Figure 1 shows the flow curves (viscosity versus shear rate) for three differet feedstocks with different formulations in the measured shear rate range of 100-100000 1/s.
Figure 1. Flow curves of three different feedstocks with different formulations.
Feedstock 1 shows minor shear thinning at shear rates 100-270 1/s. However; this behavior is replaced with dilatant flow behavior upon further increasing of the shear rate. The dilatant behavior which is not desirable for MIM process indicates that particle disordering is happening at higher shear rates which prevents the slide overring of the feedstock melt layers on each other and consequently the viscosity increases.
Feedstock 2 and feedstock 3 on the other hand, show pseudoplastic behavior with almost no visible Newtonian region. This indicates that the metal particles are disrupted with increasing shear rate and orientation/ordering of the particles along the flow direction is happening. This causes reduction of the amount of suspended melt entrapped between the particles and promotes inter-particle motion which causes reduction of viscosity. Using power-law curve fitting, the power law index parameter of feedstock 2 and feedstock 3 was calculated as 0.71 and 0.86 respectively. Therefore, feedstock 2 with the lowest amount of power-law index in this case, has the highest shear thinning behavior and it is the most desirable for injection molding process (despite of its higher viscosity at lower shear rates).
Another important factor for having a successful MIM is the thermal sensitivity of the feedstock which depends on the binder/feedstock formulation. The temperature of a highly filled feedstock can change easily through the molding process (from the feeding section to the end mold section).
For the best quality of the processing, it is desirable to have a feedstock with low sensitivity of the viscosity to the temperature.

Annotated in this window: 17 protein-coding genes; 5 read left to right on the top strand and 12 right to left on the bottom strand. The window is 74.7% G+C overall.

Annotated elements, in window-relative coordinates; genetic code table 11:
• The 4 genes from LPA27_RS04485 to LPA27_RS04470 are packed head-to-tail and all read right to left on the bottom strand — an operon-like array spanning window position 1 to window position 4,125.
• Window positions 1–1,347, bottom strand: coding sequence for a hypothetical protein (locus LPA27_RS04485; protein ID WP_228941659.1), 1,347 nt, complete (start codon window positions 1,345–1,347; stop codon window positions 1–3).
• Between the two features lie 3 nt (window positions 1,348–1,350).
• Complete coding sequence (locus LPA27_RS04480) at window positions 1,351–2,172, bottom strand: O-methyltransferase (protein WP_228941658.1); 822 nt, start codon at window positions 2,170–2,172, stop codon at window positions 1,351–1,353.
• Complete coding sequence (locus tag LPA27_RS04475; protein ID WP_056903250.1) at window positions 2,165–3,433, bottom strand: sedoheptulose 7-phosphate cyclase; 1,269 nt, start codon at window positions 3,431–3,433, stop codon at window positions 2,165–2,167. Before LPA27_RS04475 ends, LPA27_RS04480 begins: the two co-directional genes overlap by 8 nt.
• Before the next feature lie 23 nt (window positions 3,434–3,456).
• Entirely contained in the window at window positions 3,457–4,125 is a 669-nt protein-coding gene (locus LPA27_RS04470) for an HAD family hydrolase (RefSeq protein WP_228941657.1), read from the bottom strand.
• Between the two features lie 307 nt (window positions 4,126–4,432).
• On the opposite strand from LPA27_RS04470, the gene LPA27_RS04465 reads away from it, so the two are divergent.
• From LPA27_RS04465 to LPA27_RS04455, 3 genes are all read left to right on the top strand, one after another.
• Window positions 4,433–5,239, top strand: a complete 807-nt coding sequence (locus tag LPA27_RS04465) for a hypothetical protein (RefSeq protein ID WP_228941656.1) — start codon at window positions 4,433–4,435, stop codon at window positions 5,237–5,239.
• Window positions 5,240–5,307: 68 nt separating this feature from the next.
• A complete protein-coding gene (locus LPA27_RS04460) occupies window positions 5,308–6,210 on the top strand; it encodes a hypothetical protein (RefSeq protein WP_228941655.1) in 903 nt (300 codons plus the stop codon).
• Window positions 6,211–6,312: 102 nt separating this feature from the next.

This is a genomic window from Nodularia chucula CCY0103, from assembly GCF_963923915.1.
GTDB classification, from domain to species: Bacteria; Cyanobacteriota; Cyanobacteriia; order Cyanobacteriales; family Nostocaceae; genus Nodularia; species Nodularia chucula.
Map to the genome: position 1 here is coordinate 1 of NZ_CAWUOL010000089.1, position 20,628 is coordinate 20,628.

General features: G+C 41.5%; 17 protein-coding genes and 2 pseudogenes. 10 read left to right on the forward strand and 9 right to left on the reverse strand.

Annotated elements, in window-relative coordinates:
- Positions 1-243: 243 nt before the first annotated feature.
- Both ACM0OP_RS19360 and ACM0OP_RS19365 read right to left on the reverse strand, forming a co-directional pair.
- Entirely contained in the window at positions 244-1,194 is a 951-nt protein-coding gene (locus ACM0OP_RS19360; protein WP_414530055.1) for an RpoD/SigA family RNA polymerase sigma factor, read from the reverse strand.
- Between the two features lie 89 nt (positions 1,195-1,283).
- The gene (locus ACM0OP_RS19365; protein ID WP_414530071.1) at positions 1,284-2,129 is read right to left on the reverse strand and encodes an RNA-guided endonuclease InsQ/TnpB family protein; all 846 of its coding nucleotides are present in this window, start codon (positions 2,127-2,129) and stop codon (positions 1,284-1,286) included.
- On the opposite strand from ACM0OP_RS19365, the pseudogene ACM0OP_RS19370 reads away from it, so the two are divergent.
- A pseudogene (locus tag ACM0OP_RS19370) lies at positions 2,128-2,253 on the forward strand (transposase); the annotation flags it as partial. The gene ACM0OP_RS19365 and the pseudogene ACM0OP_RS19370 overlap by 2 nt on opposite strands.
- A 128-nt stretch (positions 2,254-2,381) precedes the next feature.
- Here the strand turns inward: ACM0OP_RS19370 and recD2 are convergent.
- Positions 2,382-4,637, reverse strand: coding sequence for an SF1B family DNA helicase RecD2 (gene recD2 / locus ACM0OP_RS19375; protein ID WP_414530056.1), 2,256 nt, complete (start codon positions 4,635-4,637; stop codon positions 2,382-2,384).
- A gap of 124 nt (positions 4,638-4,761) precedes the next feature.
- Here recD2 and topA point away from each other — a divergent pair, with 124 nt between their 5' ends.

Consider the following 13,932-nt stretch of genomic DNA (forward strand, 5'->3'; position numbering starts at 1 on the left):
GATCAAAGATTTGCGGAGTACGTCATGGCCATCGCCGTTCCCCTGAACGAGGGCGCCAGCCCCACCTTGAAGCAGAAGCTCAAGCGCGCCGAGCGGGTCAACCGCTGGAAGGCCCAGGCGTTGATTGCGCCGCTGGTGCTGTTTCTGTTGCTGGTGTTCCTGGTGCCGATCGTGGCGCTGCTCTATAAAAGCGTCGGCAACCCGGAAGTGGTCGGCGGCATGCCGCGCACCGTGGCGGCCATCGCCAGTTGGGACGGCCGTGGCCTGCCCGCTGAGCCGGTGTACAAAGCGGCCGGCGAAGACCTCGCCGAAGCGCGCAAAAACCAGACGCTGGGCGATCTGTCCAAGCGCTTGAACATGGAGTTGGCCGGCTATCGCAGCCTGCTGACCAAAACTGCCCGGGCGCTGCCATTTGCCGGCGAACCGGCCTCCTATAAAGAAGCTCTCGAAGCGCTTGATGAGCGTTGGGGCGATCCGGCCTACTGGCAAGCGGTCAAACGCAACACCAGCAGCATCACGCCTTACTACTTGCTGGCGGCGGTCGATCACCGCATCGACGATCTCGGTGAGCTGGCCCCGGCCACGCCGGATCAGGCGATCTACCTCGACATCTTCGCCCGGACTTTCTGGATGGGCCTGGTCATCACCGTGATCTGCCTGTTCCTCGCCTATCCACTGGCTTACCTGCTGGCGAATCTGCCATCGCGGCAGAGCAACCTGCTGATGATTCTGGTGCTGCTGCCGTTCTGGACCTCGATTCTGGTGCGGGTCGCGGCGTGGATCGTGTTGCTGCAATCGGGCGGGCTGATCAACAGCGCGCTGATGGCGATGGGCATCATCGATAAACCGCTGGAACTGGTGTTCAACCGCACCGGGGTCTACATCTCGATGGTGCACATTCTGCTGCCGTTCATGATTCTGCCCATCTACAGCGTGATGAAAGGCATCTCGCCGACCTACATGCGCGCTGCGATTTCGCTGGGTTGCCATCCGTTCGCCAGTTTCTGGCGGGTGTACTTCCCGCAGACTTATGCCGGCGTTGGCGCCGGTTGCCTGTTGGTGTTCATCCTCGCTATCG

The thermal sensitivity of polymer melts can be quantitively analyzed by measuring the flow activation energy (Ea) parameter. Feedstocks with higher flow activation energy have stronger dependency of viscosity to the temperature. These feedstocks are less desirable for MIM since a small change in the process temperature might cause significant variation in their viscosity and consequently causes degradation or mold defects. The temperature dependence of viscosity can be represented by Arrhenius relationship as below
Ea parameter can be calculated theoretically from the slope of the Arrhenius plot (logarithm of viscosity versus inverse temperature). This plot has been shown in Figure 2 for three different feedstocks with different formulations at three different temperatures and a constant shear rate.
Figure 2. Arrhenius plot for three different feedstocks.
Feedstock 2 with the lowest activation energy in this case, is more suitable for MIM in compare with two other feedstocks.
All these key factors in a MIM process (viscosity and its dependency to the shear rate and temperature) can be combined to one parameter ( ) named as moldability parameter.
where is the viscosity of the feedstock at the processing shear rate, corresponds to the shear sensitivity of the viscosity, and corresponds to the thermal sensitivity of the viscosity. It has been shown that feedstocks with higher moldability parameter have better overall rheological properties for a successful MIM process.